In India, winter is the most enjoyable season for gardening. Cold temperatures, dry air, clear skies, and bright sunlight are ideal for growing a variety of vegetables and blooming plants. If you want to make the most of this season, make sure your garden is ready far ahead of time.
Fortunately, you have a brief window of ‘October heat' in which to complete all of your garden's winter preparations.
One of the benefits of having a garden is having fresh herbs. During the autumn and winter, though, many herbs die down and go dormant. The good news is that there are ways to keep your plants alive and well during the winter months, ensuring that you have fresh supplies until Christmas and beyond.
Herbs that can be grown in winter
While each country appears to have its own basil type (e.g. Thai basil), it's found in a number of cuisines around the world, from Italy (where it's the main component in pesto sauce) to Thailand, and it can provide a kick to a variety of salads. It's no surprise that it's so popular because it's high in vitamin K, A, potassium, and calcium. It reduces inflammation and has been demonstrated in tests to help with arthritic symptoms. Basil also has anti-oxidant and antibacterial qualities, which can help with cardiovascular health and the prevention of harmful bacteria growth, respectively.
People that grow their own herbs never run out of mint! Consider mint to be a weed. They spread quickly and are difficult to eradicate. Mint is similar, except you want it to spread out and grow wild. This strong, hardy herb will, without a doubt, continue to thrive throughout the winter. It's an excellent herb to have on hand because it's high in vitamin C and iron. Mint's antibacterial, anti-inflammatory, and anti-fungal qualities have also been shown to help with digestive issues like irritable bowel syndrome.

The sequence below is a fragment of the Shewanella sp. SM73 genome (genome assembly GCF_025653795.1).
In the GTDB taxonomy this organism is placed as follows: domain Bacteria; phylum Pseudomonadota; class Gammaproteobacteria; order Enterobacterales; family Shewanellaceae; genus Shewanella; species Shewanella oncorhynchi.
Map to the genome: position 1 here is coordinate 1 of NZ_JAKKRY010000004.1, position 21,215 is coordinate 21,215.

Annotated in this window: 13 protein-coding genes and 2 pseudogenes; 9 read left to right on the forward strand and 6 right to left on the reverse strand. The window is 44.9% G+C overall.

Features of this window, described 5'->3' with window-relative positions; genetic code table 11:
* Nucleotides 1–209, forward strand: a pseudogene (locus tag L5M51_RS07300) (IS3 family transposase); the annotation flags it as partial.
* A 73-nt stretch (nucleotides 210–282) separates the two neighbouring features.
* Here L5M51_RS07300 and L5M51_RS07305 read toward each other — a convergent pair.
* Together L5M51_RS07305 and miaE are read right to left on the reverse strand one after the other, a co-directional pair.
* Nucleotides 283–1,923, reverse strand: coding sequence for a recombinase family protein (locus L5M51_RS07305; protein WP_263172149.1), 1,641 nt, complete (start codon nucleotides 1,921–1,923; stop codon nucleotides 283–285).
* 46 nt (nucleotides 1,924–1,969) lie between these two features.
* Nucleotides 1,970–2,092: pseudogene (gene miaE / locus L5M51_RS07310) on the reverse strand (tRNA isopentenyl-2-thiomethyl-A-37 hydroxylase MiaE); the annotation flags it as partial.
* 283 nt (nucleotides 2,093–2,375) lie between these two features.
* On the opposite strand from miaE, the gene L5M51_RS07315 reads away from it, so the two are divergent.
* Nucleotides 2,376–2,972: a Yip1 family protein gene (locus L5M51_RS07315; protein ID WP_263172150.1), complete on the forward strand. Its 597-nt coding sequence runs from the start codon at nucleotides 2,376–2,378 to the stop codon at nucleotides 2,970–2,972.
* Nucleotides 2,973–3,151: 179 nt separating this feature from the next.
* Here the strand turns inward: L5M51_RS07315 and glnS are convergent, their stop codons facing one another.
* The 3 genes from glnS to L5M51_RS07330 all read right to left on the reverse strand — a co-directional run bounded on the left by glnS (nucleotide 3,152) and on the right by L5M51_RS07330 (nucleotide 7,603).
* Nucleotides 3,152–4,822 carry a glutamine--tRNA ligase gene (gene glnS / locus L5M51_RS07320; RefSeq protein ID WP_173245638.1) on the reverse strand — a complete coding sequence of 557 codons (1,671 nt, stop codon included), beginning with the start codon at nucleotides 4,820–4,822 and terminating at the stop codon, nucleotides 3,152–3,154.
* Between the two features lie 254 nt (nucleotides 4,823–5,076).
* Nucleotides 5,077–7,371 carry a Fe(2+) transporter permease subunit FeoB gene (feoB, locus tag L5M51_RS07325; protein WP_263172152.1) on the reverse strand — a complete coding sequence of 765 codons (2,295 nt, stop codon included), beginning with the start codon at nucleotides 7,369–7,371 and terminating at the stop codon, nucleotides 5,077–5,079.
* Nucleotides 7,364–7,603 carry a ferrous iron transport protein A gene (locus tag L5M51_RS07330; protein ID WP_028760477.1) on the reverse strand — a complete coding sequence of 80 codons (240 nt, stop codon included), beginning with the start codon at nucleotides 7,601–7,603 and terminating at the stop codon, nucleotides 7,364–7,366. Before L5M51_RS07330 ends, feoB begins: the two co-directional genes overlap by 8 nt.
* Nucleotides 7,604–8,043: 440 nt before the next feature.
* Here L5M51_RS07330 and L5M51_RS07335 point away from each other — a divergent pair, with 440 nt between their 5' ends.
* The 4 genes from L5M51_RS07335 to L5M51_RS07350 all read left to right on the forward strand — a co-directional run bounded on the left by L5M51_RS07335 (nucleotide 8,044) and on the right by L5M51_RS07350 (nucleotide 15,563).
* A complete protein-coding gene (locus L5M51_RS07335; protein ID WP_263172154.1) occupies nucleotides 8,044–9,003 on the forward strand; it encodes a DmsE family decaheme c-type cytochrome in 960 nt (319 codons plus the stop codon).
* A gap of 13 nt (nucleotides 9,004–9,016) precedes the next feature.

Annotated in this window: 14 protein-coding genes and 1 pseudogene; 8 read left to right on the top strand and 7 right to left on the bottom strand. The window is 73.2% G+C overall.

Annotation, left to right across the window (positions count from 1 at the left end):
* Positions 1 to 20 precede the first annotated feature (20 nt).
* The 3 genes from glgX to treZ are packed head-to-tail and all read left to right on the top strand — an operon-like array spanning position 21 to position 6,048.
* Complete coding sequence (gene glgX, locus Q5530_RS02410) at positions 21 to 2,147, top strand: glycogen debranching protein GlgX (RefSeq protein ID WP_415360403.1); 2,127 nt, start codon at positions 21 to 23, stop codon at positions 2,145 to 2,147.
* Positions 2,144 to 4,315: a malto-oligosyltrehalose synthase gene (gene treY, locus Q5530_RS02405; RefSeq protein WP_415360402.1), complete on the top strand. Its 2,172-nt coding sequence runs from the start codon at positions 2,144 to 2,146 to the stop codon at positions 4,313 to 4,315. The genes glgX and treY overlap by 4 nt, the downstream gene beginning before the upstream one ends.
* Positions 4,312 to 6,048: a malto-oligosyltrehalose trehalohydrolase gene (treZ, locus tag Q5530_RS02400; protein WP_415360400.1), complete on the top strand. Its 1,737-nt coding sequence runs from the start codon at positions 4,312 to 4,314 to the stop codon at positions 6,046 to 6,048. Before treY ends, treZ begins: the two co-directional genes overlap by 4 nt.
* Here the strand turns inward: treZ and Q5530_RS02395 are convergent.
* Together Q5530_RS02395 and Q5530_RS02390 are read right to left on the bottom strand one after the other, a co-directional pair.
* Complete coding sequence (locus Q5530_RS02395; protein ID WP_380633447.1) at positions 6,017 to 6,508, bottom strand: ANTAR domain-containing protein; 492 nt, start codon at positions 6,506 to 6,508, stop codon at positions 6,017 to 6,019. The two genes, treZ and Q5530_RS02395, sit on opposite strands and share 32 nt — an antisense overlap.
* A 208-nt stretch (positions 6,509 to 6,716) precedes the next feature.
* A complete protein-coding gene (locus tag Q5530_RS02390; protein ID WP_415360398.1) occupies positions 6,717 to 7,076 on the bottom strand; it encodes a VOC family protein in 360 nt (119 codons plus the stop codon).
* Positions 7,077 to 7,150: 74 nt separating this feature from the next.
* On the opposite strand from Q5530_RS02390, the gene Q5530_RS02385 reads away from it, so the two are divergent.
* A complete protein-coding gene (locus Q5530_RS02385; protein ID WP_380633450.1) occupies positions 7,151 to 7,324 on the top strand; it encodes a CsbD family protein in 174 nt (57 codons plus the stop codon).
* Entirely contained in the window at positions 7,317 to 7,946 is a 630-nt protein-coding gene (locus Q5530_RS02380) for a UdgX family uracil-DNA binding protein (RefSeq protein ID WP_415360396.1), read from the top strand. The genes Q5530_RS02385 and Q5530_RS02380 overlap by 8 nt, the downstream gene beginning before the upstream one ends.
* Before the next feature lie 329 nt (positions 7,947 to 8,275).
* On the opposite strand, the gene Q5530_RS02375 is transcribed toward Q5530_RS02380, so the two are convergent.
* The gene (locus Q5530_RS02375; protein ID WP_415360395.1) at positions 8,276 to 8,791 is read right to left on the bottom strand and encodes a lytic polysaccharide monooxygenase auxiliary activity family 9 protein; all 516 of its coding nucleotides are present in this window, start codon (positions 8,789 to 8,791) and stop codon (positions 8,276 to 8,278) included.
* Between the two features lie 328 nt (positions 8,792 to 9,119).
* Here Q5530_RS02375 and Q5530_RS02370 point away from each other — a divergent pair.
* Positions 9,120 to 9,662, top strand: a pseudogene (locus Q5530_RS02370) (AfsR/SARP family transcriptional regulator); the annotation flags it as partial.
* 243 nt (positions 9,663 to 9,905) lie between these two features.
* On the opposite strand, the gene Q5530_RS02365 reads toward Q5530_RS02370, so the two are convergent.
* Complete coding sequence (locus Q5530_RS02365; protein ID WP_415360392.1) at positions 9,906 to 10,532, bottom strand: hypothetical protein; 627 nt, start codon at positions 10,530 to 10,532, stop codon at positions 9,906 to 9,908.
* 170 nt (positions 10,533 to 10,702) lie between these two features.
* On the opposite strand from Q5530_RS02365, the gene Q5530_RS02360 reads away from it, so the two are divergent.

Rosemary is a perennial herb, which means it may be planted all year and is hard enough to withstand freezing weather. This herb blooms all year and is one of the most economical herbs to grow and replace if your plant dies. Rosemary goes well with heartier meats like lamb and beef, and it can handle strong flavors like garlic. In addition to its flavor, rosemary—particularly its oils—has been used to cure memory loss, migraines, digestive problems, and other diseases.
In the winters, moisture kills more herbs than cold, so plant container-grown perennials like oregano, thyme, sage, and rosemary against a wall or the side of the house or garage.
Lift each pot to assess its weight to avoid overwatering container-grown herbs. The pot will be light if the compost is too dry, so water the plant sparingly in the morning (not at night as the water may freeze). If the compost is excessively damp and the pot is heavy, lift it off the ground to let it to drain.
Trim evergreen herbs into a dome shape (and remove any remaining blossoms while you're at it). This will shield them from strong winds or snow. Pruning back too much will result in serious cuts that may not heal.
Protect container-grown olives and bay trees against heavy frost using horticultural fleece or hessian. In addition to wrapping the leaves, a thick layer of bubble wrap should be placed around the pot itself, as the delicate plant roots may come into contact with the inside of the pot.
Basil and other fragile herbs should be grown in a well-lit, frost-free location, but windowsills should be avoided because temperatures below 5°C will kill them. Harvest basil leaves from the top, not the sides, and avoid watering these plants in the evening so they don't have moist roots at night. If the weather is warm, open greenhouses and cold frames during the day.
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